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Developing innovative solutions,

fighting plastic pollution

Plastic waste in the world's oceans has become a huge problem.

Accumulating in five of the Earth's major gyres, plastic waste forms huge garbage patches all over the planet; some twice the size of France.

Clearly, the best way to tackle the problem would be to reduce global plastic consumption; but this will be a lengthy process.

Action needs to be taken now to fight the plastic gyres,

and numerous cleanup operations are springing up all over the world.

We believe that cleanup efforts for ocean plastics will be most effective when concentrated close to shore, at the source of the problem;

collecting the plastic before it even has a chance to join the growing gyres.

By placing plastic collectors along coastlines, nearly one-third of plastic in the ocean could be removed over the next 10 years*.


We are currently designing a fleet of autonomous, self-sufficient boats,

able to collect plastic waste from coastlines and polluted waterways.

They will work together, under the command of a mothership.

Their small size and slow speed – the size of an adult man, jogging – means they pose little threat to wildlife, while being able to access hard to reach and heavily polluted areas.

Designed to be stacked together, they are easy to store and transport onboard the mothership.

Powered by solar energy and controlled remotely, they are cheap to operate, and able to work continually – tackling plastic pollution 24/7.

Alongside the collection of plastic waste, Les Plastivores are also capable of:

 - Sonar readings (mapping the seabed & detecting plastic waste)

- Water quality tests

- Video & photography

technical specifications


Developed with Open Source Technology

WEIGHT:                          15 Kg


SPEED:                             0.5-2 KNOTS


ElectroniCS:                  Arduino Mega                                                      (Ardupilot)                                                           & Raspberry Pi


SOLAR PANEL:                 100W



running time:               unlimited



Each plastivore - the size of a ten year old child - is autonomous and self-powered. 

They scoop up plastic waste using a basket which hangs between their catamaran-like hulls.

​When their baskets are full, our plastivores come back to the Mothership to unload.

Our mothership is equipped with a machine which transforms the plastic waste into new plastivores. 

By deploying a fleet of plastivores around a mothership,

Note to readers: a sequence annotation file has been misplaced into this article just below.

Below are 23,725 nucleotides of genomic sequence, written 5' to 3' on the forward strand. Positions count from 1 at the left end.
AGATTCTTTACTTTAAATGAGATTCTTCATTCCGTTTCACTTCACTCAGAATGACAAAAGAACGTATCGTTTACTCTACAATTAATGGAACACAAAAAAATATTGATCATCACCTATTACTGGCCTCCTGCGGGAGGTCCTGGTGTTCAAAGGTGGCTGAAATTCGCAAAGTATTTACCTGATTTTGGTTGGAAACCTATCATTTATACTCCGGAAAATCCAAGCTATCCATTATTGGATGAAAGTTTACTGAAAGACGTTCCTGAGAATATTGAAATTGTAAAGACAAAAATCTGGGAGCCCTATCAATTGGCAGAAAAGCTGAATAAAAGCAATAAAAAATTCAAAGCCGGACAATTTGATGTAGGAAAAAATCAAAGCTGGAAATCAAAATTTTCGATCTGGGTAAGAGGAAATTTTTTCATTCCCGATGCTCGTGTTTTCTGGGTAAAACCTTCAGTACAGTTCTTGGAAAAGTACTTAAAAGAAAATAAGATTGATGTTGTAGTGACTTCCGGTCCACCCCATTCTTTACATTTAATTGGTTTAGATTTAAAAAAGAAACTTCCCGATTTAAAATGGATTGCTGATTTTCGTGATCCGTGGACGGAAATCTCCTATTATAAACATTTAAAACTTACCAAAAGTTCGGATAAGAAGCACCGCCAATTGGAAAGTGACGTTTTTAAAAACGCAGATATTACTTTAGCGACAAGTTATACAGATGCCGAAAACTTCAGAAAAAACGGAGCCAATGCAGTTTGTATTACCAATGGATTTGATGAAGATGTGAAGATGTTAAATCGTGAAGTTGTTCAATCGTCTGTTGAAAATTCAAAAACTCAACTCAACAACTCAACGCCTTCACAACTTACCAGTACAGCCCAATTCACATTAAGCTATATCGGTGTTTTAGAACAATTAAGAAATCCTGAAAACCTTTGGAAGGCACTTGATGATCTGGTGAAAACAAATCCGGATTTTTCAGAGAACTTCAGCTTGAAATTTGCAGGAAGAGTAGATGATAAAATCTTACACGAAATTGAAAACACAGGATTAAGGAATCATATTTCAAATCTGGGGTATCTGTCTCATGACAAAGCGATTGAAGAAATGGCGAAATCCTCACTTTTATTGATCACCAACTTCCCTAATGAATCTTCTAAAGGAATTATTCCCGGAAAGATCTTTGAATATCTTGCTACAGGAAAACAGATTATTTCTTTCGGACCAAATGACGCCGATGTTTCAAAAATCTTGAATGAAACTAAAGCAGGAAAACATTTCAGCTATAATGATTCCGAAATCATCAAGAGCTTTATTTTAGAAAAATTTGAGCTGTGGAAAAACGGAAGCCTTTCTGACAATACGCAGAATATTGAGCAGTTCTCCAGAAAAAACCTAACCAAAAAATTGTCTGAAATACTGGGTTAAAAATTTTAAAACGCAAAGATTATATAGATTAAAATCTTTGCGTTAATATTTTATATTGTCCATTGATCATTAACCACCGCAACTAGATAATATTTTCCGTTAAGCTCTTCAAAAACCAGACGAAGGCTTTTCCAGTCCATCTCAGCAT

we are able to cover large area - quickly and costeffectively.

Equipped with an anti-collision sensor and 'go home' feature, our plastivores work safely even in busy waterways and adverse weather conditions.



We decided to develop a fleet of small boats to collect the plastic waste rather than a large ship, so that our Plastivores are: 


Ecologically friendly

Powered by solar energy

Minimal disturbance to the environment (small, quiet, slow-moving)


More cost-effective

Developed with Open Source Technology 

Made from recycled plastic 


Able to work anywhere

In small, narrow and crowded waterways - due to small size

On open sea - transported, stored & protected  by the mothership


Acting as a primary defence in the fight against plastic pollution,

our Plastivores operate in waterways leading to the oceans.

It is much easier and more efficient to collect plastic waste in its original form, before it has been degraded or washed into the oceans.

 With further developments, our PlastiVores will be able to

join other clean-up initaitives to also tackle the Plastic Gyres.


In July 2017 we took our prototypes 'Igor' and 'Hektor' to Ireland, Iceland, Greenland and the Azores.

The aim of the expedition was to test our ASVs capability of cleaning closed waterways, taking underwater imagery and bathymetry readings in all weather conditions and sea states,

as well as testing the robustness and user-friendliness of the software. 

The expedition was a great success, and we are now producing our ASVs in kit form. 

Contact us for more information and to make your order - 

our first batch of kits will be delivered in January 2018. 

*"Modeling marine surface microplastic transort to assess optimal removal locations", Enivromental research letters, Sherman P. and E. Van Sebille

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